Assembly Bill 1197 was signed into California law by Governor Brown on September 28, 2015. It is intended to address so-called "contracting" in the court reporting industry by requiring disclosure of contracts, if any are known, between the party noticing or paying for the deposition and the entity performing the services of the deposition officer.
SUMMARY OF NEW LEGAL REQUIREMENTS
Attorneys, paralegals, legal secretaries and other professionals in the legal industry can find information here.
It is a mystery how the practice of "May we stipulate to relieve the reporter of his/her duties under the Code" began, but it has become customary, at least in the southern part of the state, often resulting in heated discussion should an attorney want to go "per Code." In fact, it has become so prevalent that many attorneys in Southern California believe -- as reporters have actually heard stated in depositions -- that a stipulation must be done before they can close the record. A favorite line was, "We have to do a stipulation, otherwise the reporter will just keep writing." Perhaps it was said in jest, but no one so much as chuckled, and no one challenged the assertion.
Read more from the Deposition Reporters Association to learn about the hazards of the all-too-common practice of stipulating away proper handling of the transcript by the deposition officer.
There's a big difference between the record by a "live" verbatim court reporter, who listens to every word and if there is any difficulty will speak up to clarify, and an "official" electronic recording, according to this from Clerk of the Court, Yakima, Washington.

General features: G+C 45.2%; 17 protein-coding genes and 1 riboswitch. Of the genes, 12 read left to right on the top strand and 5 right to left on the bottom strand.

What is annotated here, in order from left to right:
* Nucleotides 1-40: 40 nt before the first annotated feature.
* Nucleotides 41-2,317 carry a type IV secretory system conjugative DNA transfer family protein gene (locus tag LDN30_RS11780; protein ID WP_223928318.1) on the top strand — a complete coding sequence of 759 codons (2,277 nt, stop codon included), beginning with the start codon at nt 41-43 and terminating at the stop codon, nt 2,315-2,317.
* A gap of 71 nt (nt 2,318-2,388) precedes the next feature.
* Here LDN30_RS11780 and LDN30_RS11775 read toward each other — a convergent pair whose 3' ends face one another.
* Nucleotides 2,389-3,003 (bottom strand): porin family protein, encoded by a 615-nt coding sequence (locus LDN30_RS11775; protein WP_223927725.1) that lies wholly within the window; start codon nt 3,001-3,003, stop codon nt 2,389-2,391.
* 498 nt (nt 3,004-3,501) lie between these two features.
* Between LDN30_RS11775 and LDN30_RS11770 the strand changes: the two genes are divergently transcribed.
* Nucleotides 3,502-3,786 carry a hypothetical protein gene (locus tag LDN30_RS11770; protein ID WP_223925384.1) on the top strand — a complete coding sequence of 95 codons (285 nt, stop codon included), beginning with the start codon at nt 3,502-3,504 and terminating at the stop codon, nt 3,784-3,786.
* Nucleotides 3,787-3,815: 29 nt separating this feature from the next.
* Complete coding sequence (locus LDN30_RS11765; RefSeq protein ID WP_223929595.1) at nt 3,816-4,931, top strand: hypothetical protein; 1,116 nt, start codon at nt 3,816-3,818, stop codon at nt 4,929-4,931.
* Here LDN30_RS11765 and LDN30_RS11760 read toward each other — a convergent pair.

"The 'Court' Record that my staff have been recording is the word for word record of every word stated during the course of a hearing, or also called the 'Verbatim Report of Proceedings'… The problem is that the FTR (For The Record) electronic recording devices in our courtrooms malfunction at times and the records on appeal for these show 'inaudible' in parts of the appeal record. It is a very important record and all efforts should be made to ensure it is accurate for the public. [Emphasis added.]
"There is currently a proposed change to this rule from the Washington Association of Court Reporters to allow the public to pay for a live Court Reporter, approved by the Court, instead of having their cases electronically recorded. I believe this may be an indication that Court Records in other counties around the state are having similar issues with their electronic recording devices providing complete and accurate records for the public." [Emphasis added.]
Is justice served with "inaudibles" in your "verbatim" record?
Here's a great article published by Jeanne L. Coleman, a lawyer in Tampa, FL, that I wanted to share about why a court reporter should be at every evidentiary hearing. This applies to California as well as Florida.
"Court reporters play a key role in every litigation proceeding. Their purpose is to take down every spoken word at a hearing or trial to ensure that the court and both parties have a clear written record of exactly what transpired. This is very important. Though cost-conscious litigants may balk at paying for a court reporter’s services at every evidentiary hearing, it can be a huge tactical mistake not to have a court reporter present."